Throw the rulebook out of the window and inject your shots with an eye-catching element of chance by shooting through an optical prism. With this piece of glass held in front of the lens, two images will never be the same. But what you will get is a ghostly reflection around you, mixed with colourful dispersed light.
So how does it work? When white light is dispersed you can see its constituent colours. These are violet, blue, green, yellow, orange and red. If you’ve seen Pink Floyd’s famous album cover for Dark Side of the Moon, you’ve seen what happens when light is dispersed through a prism.
How to shoot it
Shooting with a prism is an easy technique you can try with any camera and lens. You generally shoot and focus how you would normally, but the main difference is that you hold the prism at the edge of the lens and move it around until you can see the effect.
Trial and error is key for this technique, and it can take a few minutes of experimenting to find what works best. We found shooting in landscape format was easiest because we could hold the camera normally, and then hold the prism close to the bottom of the lens. Portrait format was slightly more difficult because the prism still worked bestat the bottom of the lens. This meant holding the camera upright with the left hand (see the behind-the-scenes image here), which the camera isn’t designed for. The prism is then held with the right hand. It feels strange, but once you’ve got a firm grip of the camera and a finger on the shutter button you’re ready to start shooting.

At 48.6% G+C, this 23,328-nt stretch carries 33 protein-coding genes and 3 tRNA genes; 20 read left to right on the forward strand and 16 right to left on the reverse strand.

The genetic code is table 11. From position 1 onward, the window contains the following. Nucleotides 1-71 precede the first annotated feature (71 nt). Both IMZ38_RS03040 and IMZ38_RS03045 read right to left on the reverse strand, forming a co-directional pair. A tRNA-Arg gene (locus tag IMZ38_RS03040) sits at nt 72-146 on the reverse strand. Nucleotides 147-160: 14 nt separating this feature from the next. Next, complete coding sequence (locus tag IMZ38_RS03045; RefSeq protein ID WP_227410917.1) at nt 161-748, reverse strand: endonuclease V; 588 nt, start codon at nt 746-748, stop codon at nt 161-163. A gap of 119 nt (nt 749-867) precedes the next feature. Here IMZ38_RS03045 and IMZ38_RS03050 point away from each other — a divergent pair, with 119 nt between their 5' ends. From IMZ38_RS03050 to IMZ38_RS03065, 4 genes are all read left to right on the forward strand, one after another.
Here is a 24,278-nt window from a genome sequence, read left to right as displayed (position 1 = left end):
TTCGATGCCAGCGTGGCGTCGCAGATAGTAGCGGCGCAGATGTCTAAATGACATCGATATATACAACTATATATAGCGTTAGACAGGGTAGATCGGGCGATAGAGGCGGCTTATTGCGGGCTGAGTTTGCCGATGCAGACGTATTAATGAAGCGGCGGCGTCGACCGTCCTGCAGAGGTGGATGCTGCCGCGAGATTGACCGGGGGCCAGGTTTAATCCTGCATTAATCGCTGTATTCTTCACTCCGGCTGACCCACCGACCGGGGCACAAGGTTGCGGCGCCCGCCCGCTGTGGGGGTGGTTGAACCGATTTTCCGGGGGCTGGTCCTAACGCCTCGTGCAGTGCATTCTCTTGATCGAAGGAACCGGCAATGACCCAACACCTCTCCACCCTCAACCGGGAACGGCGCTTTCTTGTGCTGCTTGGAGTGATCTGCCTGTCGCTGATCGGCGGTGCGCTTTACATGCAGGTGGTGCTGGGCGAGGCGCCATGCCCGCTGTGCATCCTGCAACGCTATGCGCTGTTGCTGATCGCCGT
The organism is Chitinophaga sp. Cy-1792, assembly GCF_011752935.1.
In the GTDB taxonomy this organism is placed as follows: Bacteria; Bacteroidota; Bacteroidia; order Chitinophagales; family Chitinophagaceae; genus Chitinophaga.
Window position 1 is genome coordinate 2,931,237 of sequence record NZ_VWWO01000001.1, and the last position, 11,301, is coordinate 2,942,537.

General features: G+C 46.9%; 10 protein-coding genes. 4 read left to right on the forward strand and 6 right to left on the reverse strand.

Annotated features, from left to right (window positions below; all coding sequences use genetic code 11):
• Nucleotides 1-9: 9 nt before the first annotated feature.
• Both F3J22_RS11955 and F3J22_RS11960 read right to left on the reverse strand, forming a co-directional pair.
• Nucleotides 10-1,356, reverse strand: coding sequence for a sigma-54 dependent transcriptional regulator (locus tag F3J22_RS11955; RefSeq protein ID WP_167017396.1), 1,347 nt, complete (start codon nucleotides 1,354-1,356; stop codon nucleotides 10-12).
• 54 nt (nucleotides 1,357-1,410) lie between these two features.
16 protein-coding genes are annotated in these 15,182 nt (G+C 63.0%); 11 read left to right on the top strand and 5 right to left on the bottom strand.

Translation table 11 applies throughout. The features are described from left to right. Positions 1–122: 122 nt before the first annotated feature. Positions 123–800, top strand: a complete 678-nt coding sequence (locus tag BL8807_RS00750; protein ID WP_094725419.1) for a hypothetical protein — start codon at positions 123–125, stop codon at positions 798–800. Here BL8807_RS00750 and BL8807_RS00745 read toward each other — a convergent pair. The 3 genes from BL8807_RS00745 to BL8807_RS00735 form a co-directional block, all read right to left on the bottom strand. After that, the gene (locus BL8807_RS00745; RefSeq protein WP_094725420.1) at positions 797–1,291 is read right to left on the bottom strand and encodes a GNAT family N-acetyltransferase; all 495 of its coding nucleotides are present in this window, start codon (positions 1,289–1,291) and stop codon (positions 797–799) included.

One thing to be mindful of is that autofocus can struggle with light being scattered into the lens by the prism. If this happens move the prism away from the lens, focus and keep the shutter button depressed halfway, and then move it back into position ready to shoot.
This article was first published in the September 2014 issue of Practical Photography - download back issues here.